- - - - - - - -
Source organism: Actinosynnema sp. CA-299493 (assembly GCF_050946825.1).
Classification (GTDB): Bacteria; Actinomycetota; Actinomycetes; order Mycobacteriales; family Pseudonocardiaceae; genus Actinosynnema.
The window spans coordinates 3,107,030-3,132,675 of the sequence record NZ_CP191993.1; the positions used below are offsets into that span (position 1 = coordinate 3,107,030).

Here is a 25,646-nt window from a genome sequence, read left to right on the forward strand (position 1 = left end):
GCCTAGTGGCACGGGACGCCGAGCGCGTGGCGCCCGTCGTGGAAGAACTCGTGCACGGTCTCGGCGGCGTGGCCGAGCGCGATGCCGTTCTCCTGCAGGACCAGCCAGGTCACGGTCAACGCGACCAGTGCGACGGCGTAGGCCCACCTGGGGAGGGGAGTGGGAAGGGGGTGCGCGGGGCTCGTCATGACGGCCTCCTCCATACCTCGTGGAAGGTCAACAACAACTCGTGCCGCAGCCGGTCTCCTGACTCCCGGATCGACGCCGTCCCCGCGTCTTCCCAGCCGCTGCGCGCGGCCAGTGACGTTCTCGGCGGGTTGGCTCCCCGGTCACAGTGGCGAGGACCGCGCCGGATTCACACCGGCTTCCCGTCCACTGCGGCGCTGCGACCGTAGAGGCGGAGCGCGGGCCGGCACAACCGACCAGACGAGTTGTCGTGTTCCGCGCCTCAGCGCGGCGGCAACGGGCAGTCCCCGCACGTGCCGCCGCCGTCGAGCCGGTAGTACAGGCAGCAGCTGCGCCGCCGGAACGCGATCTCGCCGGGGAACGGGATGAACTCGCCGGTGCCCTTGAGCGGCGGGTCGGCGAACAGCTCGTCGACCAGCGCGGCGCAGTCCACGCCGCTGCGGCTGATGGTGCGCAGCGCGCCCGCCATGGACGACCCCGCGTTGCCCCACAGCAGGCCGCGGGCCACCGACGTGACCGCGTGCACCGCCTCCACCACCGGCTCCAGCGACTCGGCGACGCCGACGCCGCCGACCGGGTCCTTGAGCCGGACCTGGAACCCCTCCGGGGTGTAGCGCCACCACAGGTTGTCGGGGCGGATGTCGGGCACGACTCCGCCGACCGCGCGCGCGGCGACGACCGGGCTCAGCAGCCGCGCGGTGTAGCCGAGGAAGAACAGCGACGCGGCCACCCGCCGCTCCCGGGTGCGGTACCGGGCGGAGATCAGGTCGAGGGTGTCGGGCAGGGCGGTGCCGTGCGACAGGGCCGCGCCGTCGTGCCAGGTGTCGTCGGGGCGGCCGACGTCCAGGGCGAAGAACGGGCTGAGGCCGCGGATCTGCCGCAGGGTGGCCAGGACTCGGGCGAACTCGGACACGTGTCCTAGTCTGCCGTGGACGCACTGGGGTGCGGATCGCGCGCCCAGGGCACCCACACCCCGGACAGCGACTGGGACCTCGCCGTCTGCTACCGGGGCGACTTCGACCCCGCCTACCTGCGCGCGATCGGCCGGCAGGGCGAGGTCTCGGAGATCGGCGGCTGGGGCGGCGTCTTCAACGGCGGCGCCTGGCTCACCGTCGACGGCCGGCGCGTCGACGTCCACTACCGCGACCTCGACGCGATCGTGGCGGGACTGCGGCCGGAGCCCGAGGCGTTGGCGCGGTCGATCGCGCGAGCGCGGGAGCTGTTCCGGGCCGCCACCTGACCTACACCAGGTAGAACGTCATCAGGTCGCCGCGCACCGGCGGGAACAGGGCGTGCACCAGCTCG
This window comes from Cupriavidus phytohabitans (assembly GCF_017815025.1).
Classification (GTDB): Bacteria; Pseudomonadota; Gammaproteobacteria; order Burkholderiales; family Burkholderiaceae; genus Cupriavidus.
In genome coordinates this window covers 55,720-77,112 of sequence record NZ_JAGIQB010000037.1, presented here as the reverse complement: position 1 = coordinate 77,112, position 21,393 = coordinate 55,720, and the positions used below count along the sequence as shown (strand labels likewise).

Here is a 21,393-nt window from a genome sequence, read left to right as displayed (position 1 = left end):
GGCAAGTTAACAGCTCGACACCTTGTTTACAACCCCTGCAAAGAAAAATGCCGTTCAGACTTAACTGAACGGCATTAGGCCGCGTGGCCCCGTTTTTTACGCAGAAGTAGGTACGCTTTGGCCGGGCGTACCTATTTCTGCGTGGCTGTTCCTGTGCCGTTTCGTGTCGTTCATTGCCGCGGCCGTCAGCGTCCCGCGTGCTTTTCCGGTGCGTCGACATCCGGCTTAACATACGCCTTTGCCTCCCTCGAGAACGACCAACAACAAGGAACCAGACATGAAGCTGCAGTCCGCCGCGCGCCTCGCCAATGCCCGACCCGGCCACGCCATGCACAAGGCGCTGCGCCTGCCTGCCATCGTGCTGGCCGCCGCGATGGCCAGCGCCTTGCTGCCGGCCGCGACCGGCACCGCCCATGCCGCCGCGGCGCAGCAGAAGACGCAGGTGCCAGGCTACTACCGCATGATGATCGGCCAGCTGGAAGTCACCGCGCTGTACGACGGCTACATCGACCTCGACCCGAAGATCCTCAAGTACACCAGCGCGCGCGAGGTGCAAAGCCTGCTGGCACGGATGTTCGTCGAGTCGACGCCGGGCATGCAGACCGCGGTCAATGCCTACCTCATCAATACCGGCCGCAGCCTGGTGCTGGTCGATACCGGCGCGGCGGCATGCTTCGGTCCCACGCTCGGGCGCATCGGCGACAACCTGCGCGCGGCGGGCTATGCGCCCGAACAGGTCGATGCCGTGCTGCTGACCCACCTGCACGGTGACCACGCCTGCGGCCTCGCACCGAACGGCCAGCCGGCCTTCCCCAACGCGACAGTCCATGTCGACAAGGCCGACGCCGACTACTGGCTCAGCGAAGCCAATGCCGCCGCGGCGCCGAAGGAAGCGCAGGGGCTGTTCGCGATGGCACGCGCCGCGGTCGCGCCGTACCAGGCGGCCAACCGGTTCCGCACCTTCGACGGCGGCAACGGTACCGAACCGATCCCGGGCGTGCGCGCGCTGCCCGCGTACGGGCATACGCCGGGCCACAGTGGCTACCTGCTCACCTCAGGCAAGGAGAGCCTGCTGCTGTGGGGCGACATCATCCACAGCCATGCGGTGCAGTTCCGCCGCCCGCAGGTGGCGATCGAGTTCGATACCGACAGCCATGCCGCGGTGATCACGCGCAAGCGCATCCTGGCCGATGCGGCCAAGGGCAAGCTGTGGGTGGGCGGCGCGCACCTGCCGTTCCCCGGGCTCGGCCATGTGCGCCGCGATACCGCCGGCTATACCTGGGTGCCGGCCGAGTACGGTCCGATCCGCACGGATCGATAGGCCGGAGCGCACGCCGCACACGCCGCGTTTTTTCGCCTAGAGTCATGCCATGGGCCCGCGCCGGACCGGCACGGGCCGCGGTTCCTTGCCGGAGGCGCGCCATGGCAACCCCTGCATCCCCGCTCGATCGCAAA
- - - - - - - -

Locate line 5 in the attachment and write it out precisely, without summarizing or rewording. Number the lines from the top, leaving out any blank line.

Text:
GCCTAGTGGCACGGGACGCCGAGCGCGTGGCGCCCGTCGTGGAAGAACTCGTGCACGGTCTCGGCGGCGTGGCCGAGCGCGATGCCGTTCTCCTGCAGGACCAGCCAGGTCACGGTCAACGCGACCAGTGCGACGGCGTAGGCCCACCTGGGGAGGGGAGTGGGAAGGGGGTGCGCGGGGCTCGTCATGACGGCCTCCTCCATACCTCGTGGAAGGTCAACAACAACTCGTGCCGCAGCCGGTCTCCTGACTCCCGGATCGACGCCGTCCCCGCGTCTTCCCAGCCGCTGCGCGCGGCCAGTGACGTTCTCGGCGGGTTGGCTCCCCGGTCACAGTGGCGAGGACCGCGCCGGATTCACACCGGCTTCCCGTCCACTGCGGCGCTGCGACCGTAGAGGCGGAGCGCGGGCCGGCACAACCGACCAGACGAGTTGTCGTGTTCCGCGCCTCAGCGCGGCGGCAACGGGCAGTCCCCGCACGTGCCGCCGCCGTCGAGCCGGTAGTACAGGCAGCAGCTGCGCCGCCGGAACGCGATCTCGCCGGGGAACGGGATGAACTCGCCGGTGCCCTTGAGCGGCGGGTCGGCGAACAGCTCGTCGACCAGCGCGGCGCAGTCCACGCCGCTGCGGCTGATGGTGCGCAGCGCGCCCGCCATGGACGACCCCGCGTTGCCCCACAGCAGGCCGCGGGCCACCGACGTGACCGCGTGCACCGCCTCCACCACCGGCTCCAGCGACTCGGCGACGCCGACGCCGCCGACCGGGTCCTTGAGCCGGACCTGGAACCCCTCCGGGGTGTAGCGCCACCACAGGTTGTCGGGGCGGATGTCGGGCACGACTCCGCCGACCGCGCGCGCGGCGACGACCGGGCTCAGCAGCCGCGCGGTGTAGCCGAGGAAGAACAGCGACGCGGCCACCCGCCGCTCCCGGGTGCGGTACCGGGCGGAGATCAGGTCGAGGGTGTCGGGCAGGGCGGTGCCGTGCGACAGGGCCGCGCCGTCGTGCCAGGTGTCGTCGGGGCGGCCGACGTCCAGGGCGAAGAACGGGCTGAGGCCGCGGATCTGCCGCAGGGTGGCCAGGACTCGGGCGAACTCGGACACGTGTCCTAGTCTGCCGTGGACGCACTGGGGTGCGGATCGCGCGCCCAGGGCACCCACACCCCGGACAGCGACTGGGACCTCGCCGTCTGCTACCGGGGCGACTTCGACCCCGCCTACCTGCGCGCGATCGGCCGGCAGGGCGAGGTCTCGGAGATCGGCGGCTGGGGCGGCGTCTTCAACGGCGGCGCCTGGCTCACCGTCGACGGCCGGCGCGTCGACGTCCACTACCGCGACCTCGACGCGATCGTGGCGGGACTGCGGCCGGAGCCCGAGGCGTTGGCGCGGTCGATCGCGCGAGCGCGGGAGCTGTTCCGGGCCGCCACCTGACCTACACCAGGTAGAACGTCATCAGGTCGCCGCGCACCGGCGGGAACAGGGCGTGCACCAGCTCG